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  • View in gallery

    (a) Time series of T from the linear RO model. The red solid and blue dashed lines indicate the numerical and analytical solutions, respectively. (b) The difference of time series of T between numerical and analytical solutions. Both of the integrations start with the same initial conditions. Pentad-averaged histogram of ENSO peak time (gray bars) and seasonal variance (black curve) for (c) analytical and (d) numerical solutions. For the analytical solution, the histogram is calculated by considering the phase dependence on different initial conditions (ϕ0 from 0 to 2π). The seasonal variance is normalized by its maximum variance.

  • View in gallery

    Pentad-averaged histogram of ENSO peak time (gray bars) and seasonal variance (black curve) for (a) linear scenario of RO model without noise, (b) nonlinear scenario of RO model without noise, (c) linear scenario of RO model with noise, and (d) nonlinear scenario of RO model with noise. The seasonal variance is normalized by its maximum variance.

  • View in gallery

    3-month-averaged Niño-3.4 indices of SST anomaly for (a) El Niño and (b) La Niña events from 1870 to 2018. The composite of ENSO events is represented by the thick black curve with standard deviation error bars of the events (vertical black lines) for 4-yr duration, starting from the previous year [year(−1)] to developing year [year(0)], decaying year [year(1)], and afterward [year(2)]. The individual El Niño and La Niña events after 1950 are shown as thin color curves. (c) Seasonal ENSO variance of positive values (red bars), negative values (blue bars), and total value (gray bars). (d) Histogram of El Niño (red bars) and La Niña (blue bars) peak month for observations.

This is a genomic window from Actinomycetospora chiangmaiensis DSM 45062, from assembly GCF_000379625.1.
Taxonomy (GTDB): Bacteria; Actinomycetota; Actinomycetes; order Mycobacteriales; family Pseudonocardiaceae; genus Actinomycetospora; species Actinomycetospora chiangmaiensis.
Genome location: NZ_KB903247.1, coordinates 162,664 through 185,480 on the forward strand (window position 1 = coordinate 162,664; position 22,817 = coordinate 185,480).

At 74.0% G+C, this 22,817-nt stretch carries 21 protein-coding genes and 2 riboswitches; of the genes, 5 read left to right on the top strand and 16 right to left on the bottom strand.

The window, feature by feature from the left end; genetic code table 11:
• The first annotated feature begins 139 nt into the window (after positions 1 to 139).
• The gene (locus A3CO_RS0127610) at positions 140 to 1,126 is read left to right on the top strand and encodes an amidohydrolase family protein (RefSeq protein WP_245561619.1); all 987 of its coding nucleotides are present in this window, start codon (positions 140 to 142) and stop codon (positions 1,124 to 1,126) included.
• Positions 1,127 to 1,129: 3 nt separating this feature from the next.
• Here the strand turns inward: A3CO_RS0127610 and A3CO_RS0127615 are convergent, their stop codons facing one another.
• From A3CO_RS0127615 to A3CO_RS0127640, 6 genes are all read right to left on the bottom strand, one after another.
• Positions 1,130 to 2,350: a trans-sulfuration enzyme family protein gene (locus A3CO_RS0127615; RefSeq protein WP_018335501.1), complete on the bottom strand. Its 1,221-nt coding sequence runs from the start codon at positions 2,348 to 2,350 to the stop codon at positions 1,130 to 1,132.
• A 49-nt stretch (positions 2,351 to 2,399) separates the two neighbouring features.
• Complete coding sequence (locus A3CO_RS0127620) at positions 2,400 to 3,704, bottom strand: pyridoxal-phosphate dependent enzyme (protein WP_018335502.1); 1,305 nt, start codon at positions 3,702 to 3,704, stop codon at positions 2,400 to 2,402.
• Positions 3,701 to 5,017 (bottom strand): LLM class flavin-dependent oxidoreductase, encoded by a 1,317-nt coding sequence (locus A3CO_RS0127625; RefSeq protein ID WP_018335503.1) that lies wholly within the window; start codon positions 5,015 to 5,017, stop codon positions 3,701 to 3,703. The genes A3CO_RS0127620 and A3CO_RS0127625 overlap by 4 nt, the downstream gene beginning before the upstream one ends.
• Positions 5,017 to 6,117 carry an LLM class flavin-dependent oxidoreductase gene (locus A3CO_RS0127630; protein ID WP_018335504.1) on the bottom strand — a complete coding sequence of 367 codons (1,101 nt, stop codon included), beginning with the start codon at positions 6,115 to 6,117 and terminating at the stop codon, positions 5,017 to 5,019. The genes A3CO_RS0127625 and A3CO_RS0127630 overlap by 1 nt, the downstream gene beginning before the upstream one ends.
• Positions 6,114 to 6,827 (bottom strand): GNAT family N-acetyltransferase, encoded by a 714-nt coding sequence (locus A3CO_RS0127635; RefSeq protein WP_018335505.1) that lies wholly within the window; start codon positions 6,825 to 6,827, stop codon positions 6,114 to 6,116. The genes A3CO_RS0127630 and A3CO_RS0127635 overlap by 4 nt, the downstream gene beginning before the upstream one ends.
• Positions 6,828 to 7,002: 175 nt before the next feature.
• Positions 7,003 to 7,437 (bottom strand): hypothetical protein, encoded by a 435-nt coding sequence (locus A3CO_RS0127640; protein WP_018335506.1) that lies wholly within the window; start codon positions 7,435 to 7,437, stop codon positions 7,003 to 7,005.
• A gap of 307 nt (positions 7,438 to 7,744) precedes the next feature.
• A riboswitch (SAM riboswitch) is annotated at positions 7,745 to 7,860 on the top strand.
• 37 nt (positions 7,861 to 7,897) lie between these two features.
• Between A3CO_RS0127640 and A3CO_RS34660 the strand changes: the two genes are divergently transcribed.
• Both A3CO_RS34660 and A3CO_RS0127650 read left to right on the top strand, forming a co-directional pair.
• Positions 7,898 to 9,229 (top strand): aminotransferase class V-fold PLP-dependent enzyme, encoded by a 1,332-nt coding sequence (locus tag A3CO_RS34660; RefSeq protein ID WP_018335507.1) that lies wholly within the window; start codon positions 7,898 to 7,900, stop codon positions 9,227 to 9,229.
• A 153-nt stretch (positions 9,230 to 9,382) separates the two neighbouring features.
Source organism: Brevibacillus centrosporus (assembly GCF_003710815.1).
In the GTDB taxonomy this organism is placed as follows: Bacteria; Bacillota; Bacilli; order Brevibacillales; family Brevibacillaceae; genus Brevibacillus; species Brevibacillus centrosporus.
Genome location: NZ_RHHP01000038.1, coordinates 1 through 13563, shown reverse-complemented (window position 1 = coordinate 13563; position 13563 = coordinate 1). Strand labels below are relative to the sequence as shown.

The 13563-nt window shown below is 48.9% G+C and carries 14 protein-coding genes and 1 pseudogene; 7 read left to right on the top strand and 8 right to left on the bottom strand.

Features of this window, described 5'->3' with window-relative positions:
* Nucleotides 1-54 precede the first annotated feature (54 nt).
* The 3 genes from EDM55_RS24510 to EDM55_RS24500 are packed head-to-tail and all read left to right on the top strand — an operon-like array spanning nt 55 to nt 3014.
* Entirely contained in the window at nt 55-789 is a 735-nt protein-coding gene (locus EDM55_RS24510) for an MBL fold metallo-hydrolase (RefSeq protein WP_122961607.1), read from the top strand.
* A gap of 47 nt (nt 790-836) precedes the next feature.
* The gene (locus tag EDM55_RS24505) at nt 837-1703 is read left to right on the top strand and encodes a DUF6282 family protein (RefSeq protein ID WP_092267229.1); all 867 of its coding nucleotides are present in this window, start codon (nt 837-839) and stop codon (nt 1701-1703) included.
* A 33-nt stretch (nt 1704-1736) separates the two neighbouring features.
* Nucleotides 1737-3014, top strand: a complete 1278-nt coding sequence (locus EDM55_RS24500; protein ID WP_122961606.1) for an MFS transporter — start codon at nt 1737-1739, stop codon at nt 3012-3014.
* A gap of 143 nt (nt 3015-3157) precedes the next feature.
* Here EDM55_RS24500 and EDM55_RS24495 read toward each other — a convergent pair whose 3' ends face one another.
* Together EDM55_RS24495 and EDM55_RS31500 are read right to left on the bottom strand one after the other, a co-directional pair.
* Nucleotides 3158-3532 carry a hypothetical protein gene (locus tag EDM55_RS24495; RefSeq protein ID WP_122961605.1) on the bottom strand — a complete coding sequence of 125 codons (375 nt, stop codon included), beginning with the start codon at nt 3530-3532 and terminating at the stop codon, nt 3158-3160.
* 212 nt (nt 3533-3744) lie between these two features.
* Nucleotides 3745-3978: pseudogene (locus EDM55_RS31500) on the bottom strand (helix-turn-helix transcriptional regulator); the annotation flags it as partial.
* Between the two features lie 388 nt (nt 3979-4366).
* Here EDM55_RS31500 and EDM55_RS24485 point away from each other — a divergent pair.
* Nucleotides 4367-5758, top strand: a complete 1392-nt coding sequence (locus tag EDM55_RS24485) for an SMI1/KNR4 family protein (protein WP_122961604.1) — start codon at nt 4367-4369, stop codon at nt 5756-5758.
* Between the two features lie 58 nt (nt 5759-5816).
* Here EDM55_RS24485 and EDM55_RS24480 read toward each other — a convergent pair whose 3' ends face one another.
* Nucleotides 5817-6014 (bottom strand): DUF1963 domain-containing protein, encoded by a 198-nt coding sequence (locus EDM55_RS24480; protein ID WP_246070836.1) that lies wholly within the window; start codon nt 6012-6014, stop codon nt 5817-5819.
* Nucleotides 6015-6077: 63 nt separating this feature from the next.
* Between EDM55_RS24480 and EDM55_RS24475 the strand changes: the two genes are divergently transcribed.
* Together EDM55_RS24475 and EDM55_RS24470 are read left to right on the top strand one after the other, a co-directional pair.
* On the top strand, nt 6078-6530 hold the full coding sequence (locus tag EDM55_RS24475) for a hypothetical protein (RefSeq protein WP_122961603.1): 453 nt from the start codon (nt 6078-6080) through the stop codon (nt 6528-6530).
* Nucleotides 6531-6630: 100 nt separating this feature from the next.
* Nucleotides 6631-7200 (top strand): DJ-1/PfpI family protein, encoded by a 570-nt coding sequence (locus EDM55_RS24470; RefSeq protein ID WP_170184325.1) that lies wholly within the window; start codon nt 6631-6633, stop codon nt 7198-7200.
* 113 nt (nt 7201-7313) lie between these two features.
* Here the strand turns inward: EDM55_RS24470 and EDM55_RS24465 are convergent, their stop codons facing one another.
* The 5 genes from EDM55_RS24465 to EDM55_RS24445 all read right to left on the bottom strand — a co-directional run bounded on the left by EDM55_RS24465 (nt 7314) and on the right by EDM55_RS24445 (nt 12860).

• View in gallery

    Monthly averaged simulated temperature for (a) El Niño and (b) La Niña events for the model. The composite of ENSO events is represented by the thick black curve with standard deviation error bars of the events (vertical black lines). (c) Seasonal ENSO variance of positive values (red bars), negative values (blue bars), and total values (gray bars) and growth/decay rate of ENSO (dashed curve). (d) Histogram of El Niño (red bars) and La Niña (blue bars) peak month for RO model.

  • View in gallery

    Pentad-averaged histogram of ENSO peak time in the (a) observations and (b) idealized model case for El Niño (red bars) and La Niña (blue bars). The histograms are smoothed by a 1-month running average. The circles indicate the ENSO peak time and the horizontal lines indicate the range of the 90% quantile of the peak time distribution centered on its maxima. Pentad-averaged seasonal variance of ENSO in the (c) observations and (d) idealized model case. The seasonal variance is computed separately for El Niño (red bars) and La Niña (blue bars) years and is defined from June to May around peak time and normalized by its maximum variance.

  • View in gallery

    (a) Schematic diagram of the histogram of ENSO peak time and the definition of sharpness of phase locking. The circle indicates the peak time and the horizontal line indicates the range of the 90% quantile of the peak time distribution centered on its maxima (gray bars). (b) The sharpness of ENSO phase-locking dependence on different quantiles for El Niño (red circles) and La Niña events (blue circles). The vertical bars are the standard deviation error bars for the ensembles. The gray bars denote the interval between the bottom of El Niño error bar and the top of La Niña error bar.

  • View in gallery

    (top) Month of ENSO peak and (bottom) the sharpness of ENSO phase-locking dependence on the (a),(d) phase of growth/decay rate, (b),(e) linear growth/decay rate, and (c),(f) amplitude of annual cycle for El Niño (red circles) and La Niña events (blue circles). The vertical bars are the standard deviation error bars for the ensemble. The red and blue dots indicate the simulation of idealized case. The gray shaded circles indicate the difference of sharpness between El Niño and La Niña phase locking does not pass the 95% significance level.

  • View in gallery

    As in Fig. 7, but for the dependence on the (a),(c) amplitude of noise and (b),(d) SST-dependent factor.

  • View in gallery

    As in Fig. 7, but for the dependence on the (a),(c) cubic nonlinearity and (b),(d) quadratic nonlinearity.

  • View in gallery

    The standard deviation of simulated temperature dependence on the linear period for the different amplitude of the annual cycle of growth/decay rate. The red dot indicates the simulation of the idealized case.

  • View in gallery

    As in Fig. 7, but for the dependence on the linear period.

  • View in gallery

    Histogram of El Niño (red bars) and La Niña (blue bars) peak month on (a) observed Niño-3.4 SSTA and (b) simulated temperature, both normalized by the seasonal standard deviation.